Some pictures are worth a thousand words. And some words paint an astounding picture. Consider the following article from today’s New York Times:
Who said anything about a recession? Sometime between the government bailout of Bear Stearns and the Bureau of Labor Statistics report that America lost 80,000 jobs in March, Lee Tachman spent roughly $50,000 last month on a four-day jaunt to Miami for himself and three close friends.
The trip was an exercise in luxuriant male bonding. Mr. Tachman, who is 38, and his friends got around by private jet, helicopter, Hummer limousine, Ferraris and Lamborghinis; stayed in V.I.P. rooms at Casa Casuarina, the South Beach hotel that was formerly Gianni Versaceâ€™s mansion; and played â€œextreme adventure paintballâ€? with former agents of the federal Drug Enforcement Administration.
Mr. Tachman, a manager for a company that executes trades for hedge funds and the owner of â€œa handfulâ€? of buildings in New York, said he has not felt the need to cut back.
â€œI always feel like thereâ€™s a sword of Damocles over my head, like it could all come crashing down at any time,â€? he said. â€œBut thereâ€™s always going to be people who are trading, and thereâ€™s always going to be a demand for real estate in New York.â€?
He is hardly alone in his eagerness to keep spending. Some businesses that cater to the superrich report that clients â€” many of them traders and private equity investors whose work is tied to Wall Street â€” are still splurging on multimillion-dollar Manhattan apartments, custom-built yachts, contemporary art and lavish parties.
Buyers this year have already closed on 71 Manhattan apartments that each cost more than $10 million, compared with 17 apartments in that price range during all of 2007. Last week, a New York art dealer paid a record $1.6 million for an Edward Weston photograph at Sothebyâ€™s. And the GoldBar, a downtown lounge, reports that bankers continue to order $3,000 bottles of RÃ©my Martin Louis XIII Cognac. [full text]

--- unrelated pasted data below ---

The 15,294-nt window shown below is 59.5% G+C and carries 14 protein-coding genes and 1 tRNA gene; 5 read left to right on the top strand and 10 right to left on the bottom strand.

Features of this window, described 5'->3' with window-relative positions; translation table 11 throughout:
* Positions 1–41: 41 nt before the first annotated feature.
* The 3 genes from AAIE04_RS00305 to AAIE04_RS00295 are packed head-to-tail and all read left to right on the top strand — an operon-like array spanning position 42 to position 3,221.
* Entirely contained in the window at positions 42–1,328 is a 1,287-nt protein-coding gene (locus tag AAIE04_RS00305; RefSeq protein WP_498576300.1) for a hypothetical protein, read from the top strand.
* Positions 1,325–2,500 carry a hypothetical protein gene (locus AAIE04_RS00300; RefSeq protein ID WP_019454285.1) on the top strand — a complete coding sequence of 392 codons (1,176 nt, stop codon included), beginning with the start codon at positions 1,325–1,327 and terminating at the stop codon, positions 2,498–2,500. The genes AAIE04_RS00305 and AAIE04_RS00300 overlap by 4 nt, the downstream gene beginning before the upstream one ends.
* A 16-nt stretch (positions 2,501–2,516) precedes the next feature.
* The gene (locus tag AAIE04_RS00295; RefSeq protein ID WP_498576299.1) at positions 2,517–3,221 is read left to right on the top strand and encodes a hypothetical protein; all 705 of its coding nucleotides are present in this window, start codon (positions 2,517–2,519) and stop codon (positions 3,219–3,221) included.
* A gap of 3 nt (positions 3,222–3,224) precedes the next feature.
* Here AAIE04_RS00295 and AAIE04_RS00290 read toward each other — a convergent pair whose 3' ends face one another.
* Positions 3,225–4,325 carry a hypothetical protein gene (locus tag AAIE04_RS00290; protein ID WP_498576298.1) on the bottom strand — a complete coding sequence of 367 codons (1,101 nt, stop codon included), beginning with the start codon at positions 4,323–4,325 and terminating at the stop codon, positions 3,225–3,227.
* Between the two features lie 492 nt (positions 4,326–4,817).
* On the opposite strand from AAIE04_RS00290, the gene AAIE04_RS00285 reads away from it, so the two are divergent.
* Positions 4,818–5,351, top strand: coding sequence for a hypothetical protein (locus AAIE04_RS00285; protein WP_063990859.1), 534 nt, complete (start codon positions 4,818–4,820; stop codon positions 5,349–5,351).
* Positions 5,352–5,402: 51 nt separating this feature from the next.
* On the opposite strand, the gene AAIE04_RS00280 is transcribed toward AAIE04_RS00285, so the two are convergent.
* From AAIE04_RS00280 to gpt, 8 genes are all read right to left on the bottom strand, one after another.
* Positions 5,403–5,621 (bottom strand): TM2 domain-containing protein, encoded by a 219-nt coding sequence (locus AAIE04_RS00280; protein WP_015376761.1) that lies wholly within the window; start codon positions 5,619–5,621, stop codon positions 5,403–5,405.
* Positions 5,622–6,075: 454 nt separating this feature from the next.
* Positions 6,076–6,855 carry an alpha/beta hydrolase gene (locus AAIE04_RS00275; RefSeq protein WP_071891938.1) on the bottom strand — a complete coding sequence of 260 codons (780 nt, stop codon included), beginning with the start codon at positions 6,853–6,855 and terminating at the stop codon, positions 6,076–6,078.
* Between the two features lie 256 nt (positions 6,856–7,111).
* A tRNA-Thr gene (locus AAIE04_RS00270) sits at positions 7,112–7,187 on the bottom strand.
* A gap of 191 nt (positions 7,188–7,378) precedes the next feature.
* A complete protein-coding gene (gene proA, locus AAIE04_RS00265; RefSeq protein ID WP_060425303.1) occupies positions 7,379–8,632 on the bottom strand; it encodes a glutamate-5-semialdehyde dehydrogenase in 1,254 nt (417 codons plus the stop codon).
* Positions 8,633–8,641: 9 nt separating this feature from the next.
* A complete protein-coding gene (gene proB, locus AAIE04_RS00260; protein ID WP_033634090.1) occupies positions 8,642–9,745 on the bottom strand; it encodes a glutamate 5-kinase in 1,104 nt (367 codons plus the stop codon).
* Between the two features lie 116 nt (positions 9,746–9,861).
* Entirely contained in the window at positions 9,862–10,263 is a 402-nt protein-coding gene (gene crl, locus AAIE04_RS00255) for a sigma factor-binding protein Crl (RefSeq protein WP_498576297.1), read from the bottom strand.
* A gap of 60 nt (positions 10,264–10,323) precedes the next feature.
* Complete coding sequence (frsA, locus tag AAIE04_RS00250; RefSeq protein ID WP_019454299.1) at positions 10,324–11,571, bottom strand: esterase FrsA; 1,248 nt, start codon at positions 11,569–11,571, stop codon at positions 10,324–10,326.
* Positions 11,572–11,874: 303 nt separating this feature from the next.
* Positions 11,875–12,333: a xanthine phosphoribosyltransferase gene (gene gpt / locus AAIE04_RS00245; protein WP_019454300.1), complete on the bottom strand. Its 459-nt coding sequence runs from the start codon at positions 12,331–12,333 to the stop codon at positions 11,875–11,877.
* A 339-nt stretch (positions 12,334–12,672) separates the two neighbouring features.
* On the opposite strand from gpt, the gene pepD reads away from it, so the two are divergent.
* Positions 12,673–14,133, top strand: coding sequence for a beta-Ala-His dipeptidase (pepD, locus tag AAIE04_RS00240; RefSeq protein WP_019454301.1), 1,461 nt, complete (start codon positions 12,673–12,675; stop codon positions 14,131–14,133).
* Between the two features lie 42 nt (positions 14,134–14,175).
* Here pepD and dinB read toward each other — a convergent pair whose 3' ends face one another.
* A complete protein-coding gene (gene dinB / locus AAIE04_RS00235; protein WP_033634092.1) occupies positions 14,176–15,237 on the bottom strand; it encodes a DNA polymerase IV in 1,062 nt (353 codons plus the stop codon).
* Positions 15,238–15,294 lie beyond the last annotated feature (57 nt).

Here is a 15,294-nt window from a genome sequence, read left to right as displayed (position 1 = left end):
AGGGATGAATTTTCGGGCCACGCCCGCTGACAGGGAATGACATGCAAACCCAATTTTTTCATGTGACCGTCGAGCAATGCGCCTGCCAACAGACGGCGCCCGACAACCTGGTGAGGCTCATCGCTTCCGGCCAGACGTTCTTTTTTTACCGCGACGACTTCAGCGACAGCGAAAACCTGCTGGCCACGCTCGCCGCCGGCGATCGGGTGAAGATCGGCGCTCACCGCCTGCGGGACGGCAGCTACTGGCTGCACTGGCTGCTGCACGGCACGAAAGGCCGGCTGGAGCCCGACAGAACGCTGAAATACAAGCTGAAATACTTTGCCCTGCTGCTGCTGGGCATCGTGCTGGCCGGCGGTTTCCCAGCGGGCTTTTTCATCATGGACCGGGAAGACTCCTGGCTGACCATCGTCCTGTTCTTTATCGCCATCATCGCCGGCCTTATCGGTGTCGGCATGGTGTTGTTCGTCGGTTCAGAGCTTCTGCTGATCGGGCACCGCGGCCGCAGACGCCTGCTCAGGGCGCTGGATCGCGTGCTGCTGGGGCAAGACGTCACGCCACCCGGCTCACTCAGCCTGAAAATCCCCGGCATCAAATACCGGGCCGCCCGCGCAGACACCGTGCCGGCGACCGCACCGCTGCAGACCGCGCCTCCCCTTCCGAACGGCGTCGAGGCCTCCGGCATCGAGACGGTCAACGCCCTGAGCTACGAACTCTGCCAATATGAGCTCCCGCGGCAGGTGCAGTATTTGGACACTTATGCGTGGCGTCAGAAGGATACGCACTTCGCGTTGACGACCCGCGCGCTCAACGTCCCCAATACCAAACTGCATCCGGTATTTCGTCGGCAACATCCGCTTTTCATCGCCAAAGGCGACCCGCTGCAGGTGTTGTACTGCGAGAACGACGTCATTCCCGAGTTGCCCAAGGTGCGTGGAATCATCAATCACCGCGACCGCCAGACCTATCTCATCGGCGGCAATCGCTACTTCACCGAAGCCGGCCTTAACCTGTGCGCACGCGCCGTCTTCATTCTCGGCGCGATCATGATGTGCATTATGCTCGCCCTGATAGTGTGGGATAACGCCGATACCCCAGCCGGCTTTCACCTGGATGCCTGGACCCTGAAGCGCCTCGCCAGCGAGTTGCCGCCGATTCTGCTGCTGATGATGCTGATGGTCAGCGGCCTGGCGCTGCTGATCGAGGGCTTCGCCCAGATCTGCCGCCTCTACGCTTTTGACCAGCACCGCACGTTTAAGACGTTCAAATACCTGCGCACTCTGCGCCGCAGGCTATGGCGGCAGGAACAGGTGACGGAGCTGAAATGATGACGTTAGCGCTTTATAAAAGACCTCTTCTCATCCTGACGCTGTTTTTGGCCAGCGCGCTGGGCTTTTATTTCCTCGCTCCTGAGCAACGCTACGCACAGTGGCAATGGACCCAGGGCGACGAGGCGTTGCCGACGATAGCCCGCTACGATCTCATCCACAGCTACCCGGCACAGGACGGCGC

Now contrast the above with a slightly different story from last week’s Philadelphia Inquirer:
Twenty-five dollars. That’s all Sandra Walerski can spend in the Claymont Save-a-Lot today for a week’s worth of groceries.
Walerski, 47, who lives in Trainer, Delaware County, travels over the Pennsylvania line to shop in tax-free Delaware – part of a mighty fight to keep her family of six afloat as the hard-time economy grows wide and deep.
Food and gas prices soar while the dollar weakens and employers shed jobs. People like Walerski are among the worst casualties – a rising number of working poor in the region, generally defined as families with one or more workers making no more than twice the poverty level.
Being working poor is like living in another America, a lesser country where you go to a job, pay bills – do everything right – and still teeter perilously close to the edge.
“Working poor is what I am,” says Walerski, who possesses a broad, smiling face and a fighter’s demeanor. “There are lots of us, and we look like everyone else.
Some weeks, Walerski spends as much as $45. But overall, her precious dollars seem to buy less while her four kids are eating more.
Her carpenter husband works diligently to pay the mortgage on the family’s cramped house, down the street from a refinery. But there isn’t enough.
Meanwhile, a growing tumor in Walerski’s brain, as yet unbiopsied, prevents her from being employed. She used to put in 50 hours a week, juggling a day-care job with telephone-survey work. She prays that the cancer that resulted in surgery to remove her breasts does not return. [full text]
Get the picture?